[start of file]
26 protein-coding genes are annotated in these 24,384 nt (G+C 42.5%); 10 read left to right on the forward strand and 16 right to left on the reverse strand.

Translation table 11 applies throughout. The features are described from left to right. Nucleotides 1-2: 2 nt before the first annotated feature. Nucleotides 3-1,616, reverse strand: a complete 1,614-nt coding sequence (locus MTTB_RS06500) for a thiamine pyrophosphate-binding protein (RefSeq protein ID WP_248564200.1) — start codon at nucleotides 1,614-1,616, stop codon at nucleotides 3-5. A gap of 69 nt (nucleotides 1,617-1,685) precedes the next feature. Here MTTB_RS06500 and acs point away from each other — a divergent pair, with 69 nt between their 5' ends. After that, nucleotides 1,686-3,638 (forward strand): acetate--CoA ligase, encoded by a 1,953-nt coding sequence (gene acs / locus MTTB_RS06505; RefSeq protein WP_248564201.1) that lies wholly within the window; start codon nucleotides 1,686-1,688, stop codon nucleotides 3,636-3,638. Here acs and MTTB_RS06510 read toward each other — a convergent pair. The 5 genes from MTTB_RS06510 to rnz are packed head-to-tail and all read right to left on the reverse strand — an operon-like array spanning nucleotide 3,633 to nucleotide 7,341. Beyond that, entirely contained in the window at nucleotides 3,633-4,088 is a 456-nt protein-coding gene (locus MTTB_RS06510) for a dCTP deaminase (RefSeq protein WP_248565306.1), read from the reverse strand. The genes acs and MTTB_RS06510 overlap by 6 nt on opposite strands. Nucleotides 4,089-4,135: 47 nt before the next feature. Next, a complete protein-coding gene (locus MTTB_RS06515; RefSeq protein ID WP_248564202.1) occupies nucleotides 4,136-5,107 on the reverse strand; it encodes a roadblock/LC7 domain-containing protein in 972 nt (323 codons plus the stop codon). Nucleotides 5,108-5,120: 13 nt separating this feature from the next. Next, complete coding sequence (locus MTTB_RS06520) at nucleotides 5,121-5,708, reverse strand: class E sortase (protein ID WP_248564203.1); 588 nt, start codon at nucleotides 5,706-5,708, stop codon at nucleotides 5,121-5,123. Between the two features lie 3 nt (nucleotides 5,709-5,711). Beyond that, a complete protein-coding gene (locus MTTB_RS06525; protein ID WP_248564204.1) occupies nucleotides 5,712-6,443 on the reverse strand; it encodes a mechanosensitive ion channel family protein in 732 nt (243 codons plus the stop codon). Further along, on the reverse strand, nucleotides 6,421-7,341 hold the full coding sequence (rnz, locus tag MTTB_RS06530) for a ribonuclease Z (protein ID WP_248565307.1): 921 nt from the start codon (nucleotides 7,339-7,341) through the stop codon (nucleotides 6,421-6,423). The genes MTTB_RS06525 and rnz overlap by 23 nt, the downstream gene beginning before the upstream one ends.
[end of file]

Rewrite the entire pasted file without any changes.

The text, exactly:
26 protein-coding genes are annotated in these 24,384 nt (G+C 42.5%); 10 read left to right on the forward strand and 16 right to left on the reverse strand.

Translation table 11 applies throughout. The features are described from left to right. Nucleotides 1-2: 2 nt before the first annotated feature. Nucleotides 3-1,616, reverse strand: a complete 1,614-nt coding sequence (locus MTTB_RS06500) for a thiamine pyrophosphate-binding protein (RefSeq protein ID WP_248564200.1) — start codon at nucleotides 1,614-1,616, stop codon at nucleotides 3-5. A gap of 69 nt (nucleotides 1,617-1,685) precedes the next feature. Here MTTB_RS06500 and acs point away from each other — a divergent pair, with 69 nt between their 5' ends. After that, nucleotides 1,686-3,638 (forward strand): acetate--CoA ligase, encoded by a 1,953-nt coding sequence (gene acs / locus MTTB_RS06505; RefSeq protein WP_248564201.1) that lies wholly within the window; start codon nucleotides 1,686-1,688, stop codon nucleotides 3,636-3,638. Here acs and MTTB_RS06510 read toward each other — a convergent pair. The 5 genes from MTTB_RS06510 to rnz are packed head-to-tail and all read right to left on the reverse strand — an operon-like array spanning nucleotide 3,633 to nucleotide 7,341. Beyond that, entirely contained in the window at nucleotides 3,633-4,088 is a 456-nt protein-coding gene (locus MTTB_RS06510) for a dCTP deaminase (RefSeq protein WP_248565306.1), read from the reverse strand. The genes acs and MTTB_RS06510 overlap by 6 nt on opposite strands. Nucleotides 4,089-4,135: 47 nt before the next feature. Next, a complete protein-coding gene (locus MTTB_RS06515; RefSeq protein ID WP_248564202.1) occupies nucleotides 4,136-5,107 on the reverse strand; it encodes a roadblock/LC7 domain-containing protein in 972 nt (323 codons plus the stop codon). Nucleotides 5,108-5,120: 13 nt separating this feature from the next. Next, complete coding sequence (locus MTTB_RS06520) at nucleotides 5,121-5,708, reverse strand: class E sortase (protein ID WP_248564203.1); 588 nt, start codon at nucleotides 5,706-5,708, stop codon at nucleotides 5,121-5,123. Between the two features lie 3 nt (nucleotides 5,709-5,711). Beyond that, a complete protein-coding gene (locus MTTB_RS06525; protein ID WP_248564204.1) occupies nucleotides 5,712-6,443 on the reverse strand; it encodes a mechanosensitive ion channel family protein in 732 nt (243 codons plus the stop codon). Further along, on the reverse strand, nucleotides 6,421-7,341 hold the full coding sequence (rnz, locus tag MTTB_RS06530) for a ribonuclease Z (protein ID WP_248565307.1): 921 nt from the start codon (nucleotides 7,339-7,341) through the stop codon (nucleotides 6,421-6,423). The genes MTTB_RS06525 and rnz overlap by 23 nt, the downstream gene beginning before the upstream one ends.